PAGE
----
We recently named it one of the best films of 2016, and now Raoul Peck‘s new documentary I Am Not Your Negro will get a proper release early next month. Documenting James Baldwin‘s would-be revolutionary book “Remember This House” via an 30-page manuscript he left behind after his death, it explores how his words still carry a fiery call to fight injustice and examine who we are as a country. Magnolia Pictures has now released the full-length trailer, which uses Baldwin’s words as the backdrop to explore the racial divide in America.
We said in our review, “In 2016, I Am Not Your Negro is perhaps destined to be tethered to other recent pieces of racially charged social advocacy, 13th and OJ: Made In America, but Raoul Peck’s film is less about outlining a history of disproportion than a persistent state of being. It’s a conversation between James Baldwin’s unfinished work, Remember This House, and the modern national horror, but the evidence here is more intrinsically spiritual than fact-based, and, in the process, Peck has made one of this year’s finest documentaries. At once pulsing with anger and yearning for compassion, it’s an examination of past and present America as a cycle where the backdrop has changed and particulars have remained the same.”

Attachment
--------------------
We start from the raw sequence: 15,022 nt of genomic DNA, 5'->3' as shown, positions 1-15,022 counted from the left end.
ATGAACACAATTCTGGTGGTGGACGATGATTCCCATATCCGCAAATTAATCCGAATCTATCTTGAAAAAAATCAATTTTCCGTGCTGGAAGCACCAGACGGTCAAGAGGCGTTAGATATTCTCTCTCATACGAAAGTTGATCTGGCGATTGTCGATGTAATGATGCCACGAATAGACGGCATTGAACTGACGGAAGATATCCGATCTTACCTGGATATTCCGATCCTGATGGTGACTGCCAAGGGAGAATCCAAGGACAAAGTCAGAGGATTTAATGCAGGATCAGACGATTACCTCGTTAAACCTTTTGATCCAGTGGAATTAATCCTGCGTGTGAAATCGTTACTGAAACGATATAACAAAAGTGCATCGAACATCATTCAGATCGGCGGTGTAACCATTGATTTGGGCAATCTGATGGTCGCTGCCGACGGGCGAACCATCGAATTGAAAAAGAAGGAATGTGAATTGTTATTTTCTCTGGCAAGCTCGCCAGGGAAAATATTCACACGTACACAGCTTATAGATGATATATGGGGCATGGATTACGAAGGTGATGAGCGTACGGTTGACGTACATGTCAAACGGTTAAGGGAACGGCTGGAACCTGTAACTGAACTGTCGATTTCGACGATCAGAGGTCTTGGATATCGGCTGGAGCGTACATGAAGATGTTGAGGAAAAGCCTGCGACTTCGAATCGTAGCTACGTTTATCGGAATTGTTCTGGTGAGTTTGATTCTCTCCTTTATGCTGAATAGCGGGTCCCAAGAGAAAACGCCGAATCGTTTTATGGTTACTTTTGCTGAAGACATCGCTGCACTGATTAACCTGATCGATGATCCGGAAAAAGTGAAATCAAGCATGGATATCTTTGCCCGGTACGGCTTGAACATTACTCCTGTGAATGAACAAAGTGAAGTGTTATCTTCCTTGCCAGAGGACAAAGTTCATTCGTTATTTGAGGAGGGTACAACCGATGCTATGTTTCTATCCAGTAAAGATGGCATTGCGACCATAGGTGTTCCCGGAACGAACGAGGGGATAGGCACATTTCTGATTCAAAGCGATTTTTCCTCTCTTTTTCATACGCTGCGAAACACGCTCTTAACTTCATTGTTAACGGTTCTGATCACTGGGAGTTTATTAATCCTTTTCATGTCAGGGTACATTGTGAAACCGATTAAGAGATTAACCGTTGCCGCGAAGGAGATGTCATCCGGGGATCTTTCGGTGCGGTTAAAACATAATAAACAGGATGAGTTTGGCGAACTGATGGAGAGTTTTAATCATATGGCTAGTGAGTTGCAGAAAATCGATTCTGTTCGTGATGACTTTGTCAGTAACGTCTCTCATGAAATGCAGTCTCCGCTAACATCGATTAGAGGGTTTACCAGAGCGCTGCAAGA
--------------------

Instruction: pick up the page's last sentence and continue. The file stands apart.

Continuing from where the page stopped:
Check out the teaser below.
In 1979, James Baldwin wrote a letter to his literary agent describing his next project, Remember This House. The book was to be a revolutionary, personal account of the lives and successive assassinations of three of his close friends—Medgar Evers, Malcolm X and Martin Luther King, Jr.
At the time of Baldwin’s death in 1987, he left behind only thirty completed pages of this manuscript.
Now, in his incendiary new documentary, master filmmaker Raoul Peck envisions the book James Baldwin never finished. The result is a radical, up-to-the-minute examination of race in America, using Baldwin’s original words and flood of rich archival material. I Am Not Your Negro is a journey into black history that connects the past of the Civil Rights movement to the present of #BlackLivesMatter. It is a film that questions black representation in Hollywood and beyond. And, ultimately, by confronting the deeper connections between the lives and assassination of these three leaders, Baldwin and Peck have produced a work that challenges the very definition of what America stands for.
I Am Not Your Negro opens on February 3, 2017.
Since any New York City cinephile has a nearly suffocating wealth of theatrical options, we figured it’d be best to compile some of the more worthwhile repertory showings into one handy list. Displayed below are a few of the city’s most reliable theaters and links to screenings of their weekend offerings — films you’re not […]
Latest posts from The Film Stage